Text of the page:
Latvia’s president reportedly decided against a visit to a Holocaust memorial ceremony in his country next week, despite the planned attendance of Israeli President Shimon Peres.

Andris Berzins’ staff said he would not attend a special Holocaust memorial ceremony at the Rumbula Forest next week, the Haaretz daily reported on Monday.

Peres is scheduled to meet with Berzins on the first day of his visit, and to attend the Rumbula Forest memorial event the following day.

According to the report, Berzins’s aides informed the Israeli embassy that the president would begin his vacation immediately after the Peres visit, and his schedule before that point, which includes a cabinet meeting, make his participation in the ceremony impossible.

An Israeli proposal to reschedule the ceremony to the day of the meeting between the two presidents was also rejected as untenable.

A senior Israeli official said that the Latvians also cited Foreign Ministry protocol, according to which the Latvian president cannot accompany visiting presidents to ceremonies.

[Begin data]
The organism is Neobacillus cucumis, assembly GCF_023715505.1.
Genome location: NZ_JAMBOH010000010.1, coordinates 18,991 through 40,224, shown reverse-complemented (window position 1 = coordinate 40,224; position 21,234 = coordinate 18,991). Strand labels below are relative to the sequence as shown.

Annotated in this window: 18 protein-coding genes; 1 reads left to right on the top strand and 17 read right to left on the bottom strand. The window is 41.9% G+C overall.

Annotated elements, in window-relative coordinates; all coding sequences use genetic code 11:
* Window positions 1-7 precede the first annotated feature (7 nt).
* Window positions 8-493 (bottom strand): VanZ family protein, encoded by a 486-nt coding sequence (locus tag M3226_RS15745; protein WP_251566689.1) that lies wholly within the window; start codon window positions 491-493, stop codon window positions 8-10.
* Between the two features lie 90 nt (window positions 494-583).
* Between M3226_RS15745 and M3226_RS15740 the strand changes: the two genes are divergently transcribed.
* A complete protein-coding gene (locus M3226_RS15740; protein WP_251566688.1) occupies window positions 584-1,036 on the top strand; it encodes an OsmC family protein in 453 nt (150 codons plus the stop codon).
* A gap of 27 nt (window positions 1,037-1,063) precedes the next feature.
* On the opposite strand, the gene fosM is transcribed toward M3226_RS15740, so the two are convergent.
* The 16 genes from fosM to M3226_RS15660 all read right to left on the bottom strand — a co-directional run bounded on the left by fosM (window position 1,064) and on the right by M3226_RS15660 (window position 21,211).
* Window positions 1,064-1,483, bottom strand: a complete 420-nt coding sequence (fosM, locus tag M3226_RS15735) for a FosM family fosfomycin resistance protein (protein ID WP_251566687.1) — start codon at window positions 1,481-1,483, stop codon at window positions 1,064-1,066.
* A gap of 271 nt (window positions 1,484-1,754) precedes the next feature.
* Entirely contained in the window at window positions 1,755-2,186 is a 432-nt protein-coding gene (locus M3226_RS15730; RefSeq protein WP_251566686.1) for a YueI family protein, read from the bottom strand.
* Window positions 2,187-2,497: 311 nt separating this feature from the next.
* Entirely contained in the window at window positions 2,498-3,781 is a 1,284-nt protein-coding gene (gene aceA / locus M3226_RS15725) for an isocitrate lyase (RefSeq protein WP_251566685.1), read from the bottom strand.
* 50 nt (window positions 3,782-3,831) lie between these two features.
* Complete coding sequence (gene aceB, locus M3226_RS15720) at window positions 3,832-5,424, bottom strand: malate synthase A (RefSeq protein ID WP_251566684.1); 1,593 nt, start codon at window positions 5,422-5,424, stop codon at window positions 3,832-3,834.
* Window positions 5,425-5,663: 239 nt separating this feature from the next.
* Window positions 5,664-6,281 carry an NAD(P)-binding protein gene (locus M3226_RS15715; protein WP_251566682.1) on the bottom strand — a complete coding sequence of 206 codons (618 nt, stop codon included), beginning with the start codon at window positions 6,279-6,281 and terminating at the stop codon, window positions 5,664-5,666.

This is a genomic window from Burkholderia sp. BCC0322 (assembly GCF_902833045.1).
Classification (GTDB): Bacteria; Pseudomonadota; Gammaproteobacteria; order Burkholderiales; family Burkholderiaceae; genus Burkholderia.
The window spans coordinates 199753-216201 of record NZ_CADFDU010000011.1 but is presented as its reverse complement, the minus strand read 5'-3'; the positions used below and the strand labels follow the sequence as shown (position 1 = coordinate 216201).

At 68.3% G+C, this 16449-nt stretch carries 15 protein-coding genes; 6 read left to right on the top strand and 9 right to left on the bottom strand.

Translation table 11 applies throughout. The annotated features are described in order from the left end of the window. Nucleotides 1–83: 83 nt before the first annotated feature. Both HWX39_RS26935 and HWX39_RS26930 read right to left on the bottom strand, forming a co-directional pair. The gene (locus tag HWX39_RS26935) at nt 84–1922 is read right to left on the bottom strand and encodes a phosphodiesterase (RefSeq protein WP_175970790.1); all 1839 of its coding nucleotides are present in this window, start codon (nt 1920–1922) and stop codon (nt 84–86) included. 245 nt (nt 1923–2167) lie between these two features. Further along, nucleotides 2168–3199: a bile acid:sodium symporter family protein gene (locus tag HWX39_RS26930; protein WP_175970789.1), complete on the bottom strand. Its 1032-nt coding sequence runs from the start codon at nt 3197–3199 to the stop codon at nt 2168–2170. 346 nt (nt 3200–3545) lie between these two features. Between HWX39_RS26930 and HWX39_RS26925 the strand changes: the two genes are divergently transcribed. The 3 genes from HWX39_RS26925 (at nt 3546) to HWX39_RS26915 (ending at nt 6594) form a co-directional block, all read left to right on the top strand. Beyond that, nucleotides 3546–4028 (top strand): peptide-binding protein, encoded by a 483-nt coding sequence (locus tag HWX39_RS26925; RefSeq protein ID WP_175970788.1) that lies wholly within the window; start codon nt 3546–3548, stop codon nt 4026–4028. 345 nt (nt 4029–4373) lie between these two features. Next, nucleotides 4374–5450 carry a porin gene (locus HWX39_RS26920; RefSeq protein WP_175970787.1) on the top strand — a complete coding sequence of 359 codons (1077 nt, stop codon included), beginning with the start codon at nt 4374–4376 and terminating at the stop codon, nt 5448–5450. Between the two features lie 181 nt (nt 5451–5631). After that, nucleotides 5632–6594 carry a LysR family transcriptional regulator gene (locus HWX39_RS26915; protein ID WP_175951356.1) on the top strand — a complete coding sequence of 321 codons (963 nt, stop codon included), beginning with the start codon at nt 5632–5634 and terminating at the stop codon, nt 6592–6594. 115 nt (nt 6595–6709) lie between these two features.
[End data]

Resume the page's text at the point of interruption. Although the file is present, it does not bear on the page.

Some 25,000 Jews from the Riga Ghetto were slaughtered by Nazi soldiers in the Rumbula Forest on November 20 and December 8, 1941. When Latvian officials finally allowed a small monument to be erected at the site in 1965, the inscription read (in German, Russian and Yiddish) “To the Victims of Fascism,” and made no reference to the fact that majority of victims at the site were Jewish.

Israeli officials cited by Haaretz speculated that Berzins’s refusal to join Peres at the ceremony is consistent with the Latvian unwillingness to be seen as acknowledging complicity with the Nazi atrocities in their country. The Latvian government has never accepted that its citizens collaborated with the Nazis in wiping out the Latvian Jewish community.

In 2002, the memorial was refurbished by the Latvian government. After a great deal of debate between Latvian officials and the Jewish community, the monument’s inscription did finally acknowledge that the Rumbula Forest victims were Jewish.

The final inscription read in Latvian, German, English and Hebrew, “Here in the forest of Rumbula on November 30 and December 8 of 1941, the Nazis and their local collaborators shot dead more than 25,000 Jews — the prisoners of the Riga Ghetto — children, women, old people, as well as around 1,000 Jews deported from Germany. In the summer of 1944 hundreds of Jewish men from the concentration camp ‘Riga-Kaiserwald’ were killed here.”

According to Haaretz, Peres’s staff has enlisted the aid of the Yad Vashem Holocaust Memorial to officially request that Berzins join him at the Rumbula Forest ceremony.

The President’s Residence released a statement saying, “There is an important educational message in both presidents attending the memorial ceremony marking the massacre in the killing fields of Rumbula.”